5) So continuing in the same logic, all the corporate video and streams would be available within the browser – these could be live IPTV shows, streamed Video on Demand (VoD), or user generated YouTube type video.
And so on and so on. To reiterate, the Browser holds all this together to create the ‘consolidated interface’. It’s a Pareto fix I grant, but 80% consolidation in the near future would be better than waiting indefinitely for the full delivery.
Apologies for the duff formatting – I need to look at how WordPress is handling images.
Using internal comms video to empower and inform a highly mobile and technically savvy workforce is one of the things I’ve spent a lot of career years on, so it was with keen eyes that I watched a Microsoft Surface video on how they’re doing it with cutting-edge surface table technology. The results look funky and efficient. I’d like to know more about how it all fits together. The questions that come to mind are:
How is the information is structured behind the creatives?
What the field sales guys reckon – nice or must have?
Tagging – I like tagging – what’s going on here? There looked like a means of synching up the info across multiple devices inc iPhones. This was the killler app I always wanted to provide our field sales guys with – don’t bombard but synch up so that the devices know when a message has gotton through. This looks like it delivers.
But delivery – is it push or pull, how do they find out about new content, how good is the engine behind it all?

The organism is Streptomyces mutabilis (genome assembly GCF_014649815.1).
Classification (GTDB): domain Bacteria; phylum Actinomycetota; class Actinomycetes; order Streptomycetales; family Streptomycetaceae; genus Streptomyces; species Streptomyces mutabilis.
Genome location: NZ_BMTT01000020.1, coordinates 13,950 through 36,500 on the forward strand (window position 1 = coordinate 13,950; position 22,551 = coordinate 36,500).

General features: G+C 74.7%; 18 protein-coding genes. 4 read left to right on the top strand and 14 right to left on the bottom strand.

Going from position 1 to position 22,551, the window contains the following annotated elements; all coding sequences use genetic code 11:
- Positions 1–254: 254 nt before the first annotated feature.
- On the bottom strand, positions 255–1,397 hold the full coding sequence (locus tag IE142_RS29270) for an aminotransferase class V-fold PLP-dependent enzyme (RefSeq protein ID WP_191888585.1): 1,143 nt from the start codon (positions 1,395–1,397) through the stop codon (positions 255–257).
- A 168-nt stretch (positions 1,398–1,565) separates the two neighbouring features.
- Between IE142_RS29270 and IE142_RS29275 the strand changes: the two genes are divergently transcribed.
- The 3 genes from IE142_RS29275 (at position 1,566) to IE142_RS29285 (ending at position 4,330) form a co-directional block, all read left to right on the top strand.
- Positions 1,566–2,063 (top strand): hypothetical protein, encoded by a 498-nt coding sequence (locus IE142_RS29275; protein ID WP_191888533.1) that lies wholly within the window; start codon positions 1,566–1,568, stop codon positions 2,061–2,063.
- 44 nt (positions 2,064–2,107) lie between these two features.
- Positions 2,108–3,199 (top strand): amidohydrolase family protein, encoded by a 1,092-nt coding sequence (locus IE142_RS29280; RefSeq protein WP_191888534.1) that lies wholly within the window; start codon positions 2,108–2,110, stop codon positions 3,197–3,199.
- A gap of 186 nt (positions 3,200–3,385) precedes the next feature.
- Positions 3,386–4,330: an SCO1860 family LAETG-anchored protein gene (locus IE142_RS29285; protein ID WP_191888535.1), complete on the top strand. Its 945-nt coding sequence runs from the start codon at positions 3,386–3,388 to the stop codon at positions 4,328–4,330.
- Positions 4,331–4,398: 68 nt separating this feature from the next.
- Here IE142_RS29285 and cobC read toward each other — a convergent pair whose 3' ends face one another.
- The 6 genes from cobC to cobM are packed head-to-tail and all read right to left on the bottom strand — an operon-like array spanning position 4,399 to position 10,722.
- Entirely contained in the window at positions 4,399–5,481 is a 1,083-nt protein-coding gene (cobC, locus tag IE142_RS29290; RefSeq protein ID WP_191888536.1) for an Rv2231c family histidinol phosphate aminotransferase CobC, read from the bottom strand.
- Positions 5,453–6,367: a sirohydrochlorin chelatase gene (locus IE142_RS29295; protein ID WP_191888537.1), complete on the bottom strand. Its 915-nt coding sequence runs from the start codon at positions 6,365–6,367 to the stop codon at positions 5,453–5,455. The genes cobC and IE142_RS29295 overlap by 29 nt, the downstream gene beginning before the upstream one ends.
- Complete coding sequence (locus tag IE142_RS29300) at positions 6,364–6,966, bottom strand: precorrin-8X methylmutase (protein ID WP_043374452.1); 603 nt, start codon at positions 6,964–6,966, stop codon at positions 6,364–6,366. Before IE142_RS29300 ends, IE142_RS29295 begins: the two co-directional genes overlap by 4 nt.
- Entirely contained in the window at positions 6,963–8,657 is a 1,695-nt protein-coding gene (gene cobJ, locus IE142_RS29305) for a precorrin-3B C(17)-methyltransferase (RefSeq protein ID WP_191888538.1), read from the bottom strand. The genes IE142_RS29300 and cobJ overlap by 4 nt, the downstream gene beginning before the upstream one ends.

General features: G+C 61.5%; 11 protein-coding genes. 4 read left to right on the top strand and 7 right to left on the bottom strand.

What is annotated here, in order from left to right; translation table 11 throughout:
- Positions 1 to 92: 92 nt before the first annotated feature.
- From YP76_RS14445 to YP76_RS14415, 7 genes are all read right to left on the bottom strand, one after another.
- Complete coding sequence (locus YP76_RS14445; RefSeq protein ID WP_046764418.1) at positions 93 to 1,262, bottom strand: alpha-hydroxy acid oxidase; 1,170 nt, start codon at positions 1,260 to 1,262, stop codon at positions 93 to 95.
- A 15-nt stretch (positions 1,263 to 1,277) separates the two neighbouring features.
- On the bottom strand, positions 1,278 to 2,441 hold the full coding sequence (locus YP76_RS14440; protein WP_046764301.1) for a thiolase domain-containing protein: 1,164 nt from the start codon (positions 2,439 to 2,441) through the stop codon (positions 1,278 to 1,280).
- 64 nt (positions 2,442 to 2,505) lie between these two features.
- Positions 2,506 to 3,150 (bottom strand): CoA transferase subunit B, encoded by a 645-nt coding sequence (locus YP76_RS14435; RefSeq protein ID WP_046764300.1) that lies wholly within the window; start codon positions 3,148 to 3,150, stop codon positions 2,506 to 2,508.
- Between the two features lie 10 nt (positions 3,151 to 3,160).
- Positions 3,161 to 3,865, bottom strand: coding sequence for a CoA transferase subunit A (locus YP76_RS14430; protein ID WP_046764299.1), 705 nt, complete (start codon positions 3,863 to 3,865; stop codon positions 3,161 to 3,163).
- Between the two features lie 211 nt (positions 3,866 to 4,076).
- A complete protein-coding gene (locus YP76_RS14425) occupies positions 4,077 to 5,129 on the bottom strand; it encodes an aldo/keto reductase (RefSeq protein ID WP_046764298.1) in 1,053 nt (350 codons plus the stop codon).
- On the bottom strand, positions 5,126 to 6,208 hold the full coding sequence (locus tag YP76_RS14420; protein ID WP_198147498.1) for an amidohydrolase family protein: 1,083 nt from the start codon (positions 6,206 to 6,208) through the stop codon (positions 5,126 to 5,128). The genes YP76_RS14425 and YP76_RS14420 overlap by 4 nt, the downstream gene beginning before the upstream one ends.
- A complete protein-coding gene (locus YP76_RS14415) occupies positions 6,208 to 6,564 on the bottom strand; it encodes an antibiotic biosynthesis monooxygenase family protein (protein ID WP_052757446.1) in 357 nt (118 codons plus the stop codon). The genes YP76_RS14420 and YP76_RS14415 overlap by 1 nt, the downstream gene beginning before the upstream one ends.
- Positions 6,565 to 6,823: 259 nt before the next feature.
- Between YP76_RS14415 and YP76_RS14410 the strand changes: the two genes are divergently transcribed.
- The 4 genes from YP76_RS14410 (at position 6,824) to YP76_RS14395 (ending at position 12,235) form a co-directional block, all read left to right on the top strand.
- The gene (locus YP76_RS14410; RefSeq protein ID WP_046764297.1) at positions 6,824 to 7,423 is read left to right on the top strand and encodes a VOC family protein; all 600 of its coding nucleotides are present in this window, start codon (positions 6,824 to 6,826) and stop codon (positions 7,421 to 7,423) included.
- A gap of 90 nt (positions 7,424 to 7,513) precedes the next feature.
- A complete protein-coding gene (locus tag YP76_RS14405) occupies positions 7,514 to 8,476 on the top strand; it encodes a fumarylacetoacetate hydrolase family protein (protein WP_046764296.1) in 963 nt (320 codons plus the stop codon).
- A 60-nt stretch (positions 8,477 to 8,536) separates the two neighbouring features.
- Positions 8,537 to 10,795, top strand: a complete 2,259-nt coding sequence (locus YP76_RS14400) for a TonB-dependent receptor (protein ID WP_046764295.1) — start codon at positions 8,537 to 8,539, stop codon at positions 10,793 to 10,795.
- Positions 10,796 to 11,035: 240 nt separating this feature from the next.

It’s a good job that the presenter is on Twitter so I can now follow @tosolini and learn more…;-)
Over at Bertrand Dupperin’s Notepad blog there’s a great article on Enterprise Social Networks, Social networks are the quintessence of enterprise web 2.0. Bertrand looks at how the active users has to manage and interpret the information flows amd how social media tools join up as a final layer, a ‘protean set of tools’:
Social network for enterprises is not a Facebook-like that connect people. It’s a tool that gather in a one and only place all the logics of web 2.0 (blogs,wikis,bookmarking,tagging etc…) and take benefit of this information to re-create all the facets of the link between information and people as explained above.
Reading this got me rootling through old archives looking for a model I made some time back where I try and articulate this in terms of how messages are managed:
What I’m trying to get across here is the notion of effective leadership and direction from on high, coupled with an interaction and feedback from a socially networked and actively participating workforce. The more strategic the message, the more structure and governance, the more participatory, the more democratic, organic and ad hoc. I’ve also overlaid this with technologies / applications. Thus the more traditional messaging is structured by the orthodoxy of a managed intranet and scheduled messaging via e-mail or planned TV shows. The more socially generated messaging is powered by social tools such as blogs, Twitter apps and such. There’s also the idea of segmentation and pushed /targeting vs, personalisation and pull. Not sure if the whole sits together – it’s perhaps too much of a changing target to do that, but it’s a model that helps me understand and to play with the potentials and possibilities of enterprise social networks.